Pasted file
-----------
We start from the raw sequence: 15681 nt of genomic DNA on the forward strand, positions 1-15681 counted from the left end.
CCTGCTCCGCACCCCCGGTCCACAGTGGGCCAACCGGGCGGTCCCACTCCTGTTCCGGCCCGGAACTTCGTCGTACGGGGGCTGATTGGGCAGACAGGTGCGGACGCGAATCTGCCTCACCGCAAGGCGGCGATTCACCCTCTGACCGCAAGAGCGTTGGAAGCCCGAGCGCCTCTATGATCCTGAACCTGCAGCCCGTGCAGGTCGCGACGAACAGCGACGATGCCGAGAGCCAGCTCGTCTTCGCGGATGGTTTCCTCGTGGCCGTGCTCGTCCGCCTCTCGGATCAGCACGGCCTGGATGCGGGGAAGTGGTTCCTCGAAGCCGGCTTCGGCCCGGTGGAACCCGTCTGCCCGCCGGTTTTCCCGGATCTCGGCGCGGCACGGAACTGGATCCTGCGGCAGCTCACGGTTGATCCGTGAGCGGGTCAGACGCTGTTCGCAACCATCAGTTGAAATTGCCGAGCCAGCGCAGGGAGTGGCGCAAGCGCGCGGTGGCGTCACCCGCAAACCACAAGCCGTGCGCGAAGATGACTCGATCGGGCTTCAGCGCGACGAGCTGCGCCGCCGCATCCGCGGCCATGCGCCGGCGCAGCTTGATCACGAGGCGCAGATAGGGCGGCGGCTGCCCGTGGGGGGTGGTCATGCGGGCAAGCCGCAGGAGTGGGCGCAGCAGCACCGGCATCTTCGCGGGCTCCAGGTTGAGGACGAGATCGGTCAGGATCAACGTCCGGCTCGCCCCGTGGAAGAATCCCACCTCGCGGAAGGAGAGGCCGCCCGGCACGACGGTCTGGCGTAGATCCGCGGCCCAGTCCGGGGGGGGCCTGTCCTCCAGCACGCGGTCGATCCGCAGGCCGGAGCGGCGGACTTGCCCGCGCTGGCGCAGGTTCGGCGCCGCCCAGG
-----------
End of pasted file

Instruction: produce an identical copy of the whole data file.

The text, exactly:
We start from the raw sequence: 15681 nt of genomic DNA on the forward strand, positions 1-15681 counted from the left end.
CCTGCTCCGCACCCCCGGTCCACAGTGGGCCAACCGGGCGGTCCCACTCCTGTTCCGGCCCGGAACTTCGTCGTACGGGGGCTGATTGGGCAGACAGGTGCGGACGCGAATCTGCCTCACCGCAAGGCGGCGATTCACCCTCTGACCGCAAGAGCGTTGGAAGCCCGAGCGCCTCTATGATCCTGAACCTGCAGCCCGTGCAGGTCGCGACGAACAGCGACGATGCCGAGAGCCAGCTCGTCTTCGCGGATGGTTTCCTCGTGGCCGTGCTCGTCCGCCTCTCGGATCAGCACGGCCTGGATGCGGGGAAGTGGTTCCTCGAAGCCGGCTTCGGCCCGGTGGAACCCGTCTGCCCGCCGGTTTTCCCGGATCTCGGCGCGGCACGGAACTGGATCCTGCGGCAGCTCACGGTTGATCCGTGAGCGGGTCAGACGCTGTTCGCAACCATCAGTTGAAATTGCCGAGCCAGCGCAGGGAGTGGCGCAAGCGCGCGGTGGCGTCACCCGCAAACCACAAGCCGTGCGCGAAGATGACTCGATCGGGCTTCAGCGCGACGAGCTGCGCCGCCGCATCCGCGGCCATGCGCCGGCGCAGCTTGATCACGAGGCGCAGATAGGGCGGCGGCTGCCCGTGGGGGGTGGTCATGCGGGCAAGCCGCAGGAGTGGGCGCAGCAGCACCGGCATCTTCGCGGGCTCCAGGTTGAGGACGAGATCGGTCAGGATCAACGTCCGGCTCGCCCCGTGGAAGAATCCCACCTCGCGGAAGGAGAGGCCGCCCGGCACGACGGTCTGGCGTAGATCCGCGGCCCAGTCCGGGGGGGGCCTGTCCTCCAGCACGCGGTCGATCCGCAGGCCGGAGCGGCGGACTTGCCCGCGCTGGCGCAGGTTCGGCGCCGCCCAGG